7 of 7 people found the following review helpful
on 26 October 2003
Beginning with the 007 novels of Ian Fleming, d'Abo and Cork delineate the archetypes and trace the evolution of Bond girls from the 1953 novel 'Casino Royale' to the 2002 film 'Die Another Day.' Along the way, the reader is treated to insights from the actresses who so brilliantly brought these fantasy sex-symbols to life.
The book is also a feast for the eyes, with page after stunning page of color and black-and-white photos of the world's most glamorous and alluring women - many of them rarely, if ever, seen before. All in all, it is a must-have addition to any James Bond fan's library - and just in time for Christmas!
4 of 4 people found the following review helpful
on 25 November 2003
BOND GIRLS ARE FOREVER is an excellent -- and I’d even say essential -- companion book to John Cork and Bruce Scivally's THE JAMES BOND LEGACY. This time Cork (who is probably THE authority on all things James Bond) writes with former Bond Girl Maryam d'Abo, and her insights are interesting and welcome. Far from being just a picture book, BOND GIRLS ARE FOREVER traces the evolution of the Bond Girl through the 50 year history of James Bond. In reading this book it struck me how worthy a topic this is. There is a misconception that the Bond Girl is superficial sexpot in a bikini. Not true. Cork and D'Abo point out how, from the beginning, Bond Girls have been strong independent women and professionals of many kinds (spies, astronauts, scientists, pilots, etc.). If anyone is superficial it's the character of James Bond. While Bond never changes, the Bond Girls have evolved from decade to decade and have reflected their times (and predicted trends) in fascinating ways. We are reminded that 007 started out as a literary hero, and Cork first introduces us to the women who populated the novels of Ian Fleming. He correctly shows us that it was Fleming who laid out the template for what would become the phenomenon of the cinematic Bond Girl. (I find it’s ironic that the foundation of Halle Berry's Jinx in 2002 was born of a middle-aged racially insensitive Englishman in the 1950s.) Too bad the book doesn’t go into the female characters created by later Bond authors like John Gardner and Raymond Benson, but perhaps only hardcore Bond fans like me would find that interesting.
Like LEGACY, BOND GIRLS doesn’t fixate on the Connery era of the '60s, but gives us the whole history of the Bond phenomenon in equal measures. In many ways, I found the chapter on the Bond Girls of the '80s to be the most fascinating because of the changing attitudes toward promiscuity due to the AIDS crisis. In this regard, d'Abo's Kara Milovy (The Living Daylights) was every bit as trailblazing as Ursula Andress' Honey Rider in Dr. No. And the photos in the book, many of which I’ve never seen, are as stunning as the women they depict (many are full page).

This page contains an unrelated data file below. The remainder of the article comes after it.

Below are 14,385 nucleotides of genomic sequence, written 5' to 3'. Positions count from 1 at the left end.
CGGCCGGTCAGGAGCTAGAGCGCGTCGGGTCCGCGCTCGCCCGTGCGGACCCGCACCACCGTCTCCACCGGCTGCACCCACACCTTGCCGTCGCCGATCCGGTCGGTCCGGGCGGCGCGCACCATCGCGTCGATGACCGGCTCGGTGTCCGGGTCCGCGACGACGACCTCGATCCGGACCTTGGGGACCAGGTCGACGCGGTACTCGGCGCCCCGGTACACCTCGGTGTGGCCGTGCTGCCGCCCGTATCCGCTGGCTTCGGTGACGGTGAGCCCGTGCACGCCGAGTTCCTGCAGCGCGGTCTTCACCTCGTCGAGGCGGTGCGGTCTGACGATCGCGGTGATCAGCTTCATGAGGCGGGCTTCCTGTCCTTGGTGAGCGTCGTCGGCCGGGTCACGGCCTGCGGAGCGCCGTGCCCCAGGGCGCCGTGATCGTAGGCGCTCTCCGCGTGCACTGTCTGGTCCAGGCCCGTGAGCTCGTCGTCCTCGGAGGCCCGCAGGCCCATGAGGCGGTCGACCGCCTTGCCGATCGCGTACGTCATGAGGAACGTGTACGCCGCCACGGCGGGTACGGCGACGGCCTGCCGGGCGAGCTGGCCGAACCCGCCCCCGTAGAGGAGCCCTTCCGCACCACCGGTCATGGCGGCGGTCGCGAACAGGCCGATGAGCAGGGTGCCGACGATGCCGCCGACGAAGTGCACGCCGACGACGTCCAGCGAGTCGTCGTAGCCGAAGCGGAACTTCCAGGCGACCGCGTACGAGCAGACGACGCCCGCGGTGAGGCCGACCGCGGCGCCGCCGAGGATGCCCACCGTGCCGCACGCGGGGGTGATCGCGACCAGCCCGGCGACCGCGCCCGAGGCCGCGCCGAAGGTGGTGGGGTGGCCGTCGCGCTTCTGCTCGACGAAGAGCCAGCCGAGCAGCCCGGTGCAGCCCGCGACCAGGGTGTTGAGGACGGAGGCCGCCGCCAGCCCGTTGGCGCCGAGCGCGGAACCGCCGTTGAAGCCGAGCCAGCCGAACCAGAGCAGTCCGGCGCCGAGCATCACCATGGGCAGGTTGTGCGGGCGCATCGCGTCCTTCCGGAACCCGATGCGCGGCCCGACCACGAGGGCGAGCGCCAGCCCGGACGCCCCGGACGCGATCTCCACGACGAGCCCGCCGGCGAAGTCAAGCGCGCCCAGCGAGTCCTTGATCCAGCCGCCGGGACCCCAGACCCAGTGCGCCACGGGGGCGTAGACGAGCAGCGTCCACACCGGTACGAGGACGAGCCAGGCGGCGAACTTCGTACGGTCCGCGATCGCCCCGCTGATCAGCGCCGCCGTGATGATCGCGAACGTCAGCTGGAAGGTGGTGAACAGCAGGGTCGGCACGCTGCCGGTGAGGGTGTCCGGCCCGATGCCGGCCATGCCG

Like I said, if you have THE JAMES BOND LEGACY this is a must companion piece. Or if you just have an interest in beautiful, strong, independent women…well…you can’t go wrong with bringing home a Bond Girl.
on 15 March 2015
Bought this book for not only a special event coming up on the 21st March 2015, but because I spent three weeks in Vienna visiting in the foot steps of Marayam D'Abo at the Prater park and Schönbrunn Palace in Vienna back in 1989. This is a huge book by todays standards, and reminds me of the large books I used to sell At WHSmiths When I left School. However, this allows older stills and colour pictures to be vastly larger than we see normally. Very well written By D'Abo and Cork, it first takes us through the films, and then on to each Bond Girls take on "being A Bond Girl", and their thoughts of being in some of the fabulous locations in the World. Its a fascination glimpse of the Girls of Bond, and recommend it to almost any Bond fan. I am taking the book to, the NEC memorabilia event in a weeks time. To meet Maryam D'Abo in person, as she is attending, and hopefully she will sign this book, which will be the icing on the cake of my love affair with the "Living Daylights". I also have connections linked to the film by being an Eastbourne Born person, and noticed in the film, parts of Beachy Head and some areas, That I heard later was used to shoot the Malta scene land Rover over the Cliff!